Prospective homeowners logging in to customization

October 30th, 2009 by Philip Brasor & Masako Tsubuku

Wood if you could

Wood if you could

Designer homes are a luxury anywhere in the world, but in Japan they are even more so given the price of land and the cost of construction. And until not too long ago homes that were considered “distinctive,” meaning that they were obviously designed and built to the specifications of their original owners, were considered risky by bank lenders, who believed their distinction would make them difficult to resell, regardless of their quality.

Nevertheless, over the years more and more prospective home owners became understandably disillusioned with the dull layouts and inflexible designs of assembly-line products sold by major manufacturers like Toyota Home and Daiwa House. Many of these people have opted for so-called log houses, most of which aren’t strictly speaking made of logs. However, they are all-wood. Originally, log houses were sold as second homes or vacation homes (besso). It’s been only recently that people have started looking at them as first homes.

Last week, we visited a log house that was near completion in a leafy corner of Chiba Prefecture. The property was located at the edge of an open field that looks as if it used to be farmland, and in the near distance was an old temple on a forested hill. However, the area was under development, and the log house, designed and supplied by East Loghouse Tokyo, looked a little incongruous set amid other more conventional houses with their boxy shapes and saiden (chemical compound siding) outer walls. The plot of land it stood on was the usual postage stamp dimensions you find in Japanese subdivisions.

Unfinished wood floors

Unfinished wood floors

Despite the name, East Loghouse Tokyo is actually headquartered in Tochigi Prefecture, and three representatives of the company drove 90 minutes from Utsunomiya to pick us up at a Lawson’s near the train station in order to drive us to the house. One of them, in fact, was the CEO, thus indicating how small and portable the company is. Apparently, there is no actual head office. Though the company used to have some model homes set up in Adachi Ward, Tokyo, they mostly sell their wares over the internet and the telephone. If you want to see the real thing, then you have to literally see the real thing: a log house that’s under construction.

This makes it somewhat inconvenient for potential buyers, but it also keeps the prices low, probably the cheapest of the handful of log house specialists in Japan. Log houses are sold as kits, and a basic two-story structure comprising about 80 sq. meters of floor space costs around ¥5 million, depending on the way the wood is processed. Obviously, the larger your desired house (East has various designs it makes itself), the more it costs, but it’s still pretty cheap.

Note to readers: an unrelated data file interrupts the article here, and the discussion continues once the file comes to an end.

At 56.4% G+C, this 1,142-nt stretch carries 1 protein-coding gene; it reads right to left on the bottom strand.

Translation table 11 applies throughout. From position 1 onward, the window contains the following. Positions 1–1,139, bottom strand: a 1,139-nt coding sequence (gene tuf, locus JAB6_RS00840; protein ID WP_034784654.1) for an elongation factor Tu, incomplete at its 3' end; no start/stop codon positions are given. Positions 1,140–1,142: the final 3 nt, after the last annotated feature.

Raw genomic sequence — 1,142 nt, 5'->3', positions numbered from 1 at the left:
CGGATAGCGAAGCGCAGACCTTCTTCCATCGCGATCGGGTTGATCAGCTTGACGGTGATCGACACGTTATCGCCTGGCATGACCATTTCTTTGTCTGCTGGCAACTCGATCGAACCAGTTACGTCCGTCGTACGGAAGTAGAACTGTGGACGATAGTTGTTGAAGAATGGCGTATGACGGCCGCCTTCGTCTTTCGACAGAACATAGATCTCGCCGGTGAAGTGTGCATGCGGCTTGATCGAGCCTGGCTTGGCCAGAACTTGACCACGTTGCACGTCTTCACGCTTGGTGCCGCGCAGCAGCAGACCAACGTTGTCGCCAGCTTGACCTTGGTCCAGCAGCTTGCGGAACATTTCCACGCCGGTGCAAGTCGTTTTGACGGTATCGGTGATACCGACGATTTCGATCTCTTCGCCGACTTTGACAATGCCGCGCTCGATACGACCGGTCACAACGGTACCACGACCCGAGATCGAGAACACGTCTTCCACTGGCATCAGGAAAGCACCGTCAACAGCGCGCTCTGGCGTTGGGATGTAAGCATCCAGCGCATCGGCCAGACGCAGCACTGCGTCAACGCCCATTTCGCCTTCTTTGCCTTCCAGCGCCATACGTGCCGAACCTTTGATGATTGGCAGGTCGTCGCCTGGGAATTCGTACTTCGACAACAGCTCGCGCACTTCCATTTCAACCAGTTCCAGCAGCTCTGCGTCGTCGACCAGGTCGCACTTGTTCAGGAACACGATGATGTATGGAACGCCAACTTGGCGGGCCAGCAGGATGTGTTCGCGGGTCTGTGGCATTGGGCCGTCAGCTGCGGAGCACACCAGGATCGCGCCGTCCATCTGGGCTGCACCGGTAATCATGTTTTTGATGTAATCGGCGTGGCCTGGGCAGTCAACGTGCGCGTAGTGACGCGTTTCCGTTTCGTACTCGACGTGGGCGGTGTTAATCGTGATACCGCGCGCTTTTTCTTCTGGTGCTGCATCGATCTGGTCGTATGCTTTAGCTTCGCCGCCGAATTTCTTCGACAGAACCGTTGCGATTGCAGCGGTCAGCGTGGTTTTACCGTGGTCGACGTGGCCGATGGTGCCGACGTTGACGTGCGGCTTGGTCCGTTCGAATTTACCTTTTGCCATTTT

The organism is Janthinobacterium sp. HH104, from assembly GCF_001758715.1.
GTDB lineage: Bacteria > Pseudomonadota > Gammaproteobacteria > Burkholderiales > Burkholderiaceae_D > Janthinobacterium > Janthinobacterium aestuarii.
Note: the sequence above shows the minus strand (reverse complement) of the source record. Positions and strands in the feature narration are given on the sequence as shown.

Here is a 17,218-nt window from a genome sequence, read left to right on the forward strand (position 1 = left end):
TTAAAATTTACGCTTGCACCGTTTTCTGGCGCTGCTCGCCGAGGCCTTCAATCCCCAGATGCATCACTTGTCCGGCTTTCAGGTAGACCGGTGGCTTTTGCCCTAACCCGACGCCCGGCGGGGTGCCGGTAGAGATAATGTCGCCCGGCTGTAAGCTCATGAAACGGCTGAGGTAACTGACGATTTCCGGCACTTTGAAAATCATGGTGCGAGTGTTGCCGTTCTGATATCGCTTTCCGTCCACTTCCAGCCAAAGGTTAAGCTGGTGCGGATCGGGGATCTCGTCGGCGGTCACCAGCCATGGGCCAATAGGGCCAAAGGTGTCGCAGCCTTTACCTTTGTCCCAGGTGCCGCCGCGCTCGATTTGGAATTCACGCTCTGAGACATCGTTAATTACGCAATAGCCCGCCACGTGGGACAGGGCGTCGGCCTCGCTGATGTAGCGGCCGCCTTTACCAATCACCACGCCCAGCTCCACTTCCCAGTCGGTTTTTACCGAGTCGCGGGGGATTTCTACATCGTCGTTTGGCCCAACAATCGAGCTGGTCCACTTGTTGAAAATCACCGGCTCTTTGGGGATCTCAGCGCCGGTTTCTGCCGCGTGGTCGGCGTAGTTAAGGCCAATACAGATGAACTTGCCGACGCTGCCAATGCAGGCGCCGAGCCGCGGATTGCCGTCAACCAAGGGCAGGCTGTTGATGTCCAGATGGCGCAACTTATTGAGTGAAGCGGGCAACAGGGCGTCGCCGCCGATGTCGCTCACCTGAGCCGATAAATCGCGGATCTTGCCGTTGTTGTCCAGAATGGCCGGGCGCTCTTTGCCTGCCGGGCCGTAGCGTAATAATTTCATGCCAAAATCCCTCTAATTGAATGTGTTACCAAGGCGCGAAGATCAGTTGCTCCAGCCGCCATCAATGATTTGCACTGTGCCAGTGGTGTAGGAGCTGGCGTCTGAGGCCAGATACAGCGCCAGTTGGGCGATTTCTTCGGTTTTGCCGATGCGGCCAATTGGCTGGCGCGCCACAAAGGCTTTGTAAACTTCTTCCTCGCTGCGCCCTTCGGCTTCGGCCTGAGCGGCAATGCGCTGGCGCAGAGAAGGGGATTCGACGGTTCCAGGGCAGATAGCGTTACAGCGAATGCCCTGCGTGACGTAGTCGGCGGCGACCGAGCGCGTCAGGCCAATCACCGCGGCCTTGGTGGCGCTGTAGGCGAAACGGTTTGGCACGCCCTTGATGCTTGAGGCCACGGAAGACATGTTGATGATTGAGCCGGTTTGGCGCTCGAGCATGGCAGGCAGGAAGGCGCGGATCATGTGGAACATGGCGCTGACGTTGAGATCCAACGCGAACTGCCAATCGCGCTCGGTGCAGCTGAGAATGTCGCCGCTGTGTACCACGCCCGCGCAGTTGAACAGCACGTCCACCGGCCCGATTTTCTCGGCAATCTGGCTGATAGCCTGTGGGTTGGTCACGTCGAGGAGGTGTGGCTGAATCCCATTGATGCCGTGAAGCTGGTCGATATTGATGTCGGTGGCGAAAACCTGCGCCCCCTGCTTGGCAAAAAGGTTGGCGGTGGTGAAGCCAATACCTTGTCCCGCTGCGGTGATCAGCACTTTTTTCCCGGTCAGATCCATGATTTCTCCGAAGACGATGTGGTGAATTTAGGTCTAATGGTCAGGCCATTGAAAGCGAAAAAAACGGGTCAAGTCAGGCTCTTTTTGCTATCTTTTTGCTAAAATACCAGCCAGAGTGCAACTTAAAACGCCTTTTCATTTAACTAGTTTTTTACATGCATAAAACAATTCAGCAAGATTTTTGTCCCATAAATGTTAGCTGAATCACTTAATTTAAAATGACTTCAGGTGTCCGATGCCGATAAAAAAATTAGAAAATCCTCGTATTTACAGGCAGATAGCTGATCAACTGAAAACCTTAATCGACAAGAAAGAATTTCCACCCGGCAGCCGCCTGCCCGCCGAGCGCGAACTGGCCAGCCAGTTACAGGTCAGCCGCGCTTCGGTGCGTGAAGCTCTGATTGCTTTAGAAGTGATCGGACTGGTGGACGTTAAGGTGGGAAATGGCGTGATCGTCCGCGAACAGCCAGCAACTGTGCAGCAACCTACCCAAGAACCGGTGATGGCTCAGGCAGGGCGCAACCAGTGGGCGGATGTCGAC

BESS, another big log house manufacturer, charges three to four times as much for a “basic house,” and one of the reasons is that the company has considerable extraneous costs to cover. They maintain model exhibit areas all over the country, including one in the heart of pricey Meguro Ward in Tokyo, and carry out extensive advertising and direct mail campaigns.

That all-natural feeling

That all-natural feeling

East Loghouse gets its lumber, mostly Siberian pine, from Finland, but the wood is machine processed in China. The company pays for shipping up to the Port of Yokohama, but the customer covers the transportation after that. Of course, the buyer can assemble the kit if so inclined — the owner of the house we inspected is doing some of the simpler work himself like staining and installing fixtures − but most will avail themselves of builders, which depending on who you use will charge about ¥10 million to put the thing up. So not counting the price of land and taxes, it’s about ¥15 million for the house itself − not a particularly big house, granted, but, again, it’s all-wood.

Or mostly wood. The salesperson pointed out to us that the dark panels on the outside of the second floor were not, in fact, natural, but compound siding made to look like wood. Because of fire regulations, Chiba Prefecture says that second stories of private homes cannot be made 100% of wood, which makes sense given how cramped housing developments are in the suburbs. But unlike fake brick or fake tile or fake mortar siding, this looked quite a bit like what it was supposed to look like, which is important. The selling point of log houses is their rustic appearance and, in particular, their scent, which is strong. This kind of house is apparently normal in Finland, but quite exotic in Japan. “Live a resort life in the city,” is one of East Loghouse Tokyo’s catch copy lines.

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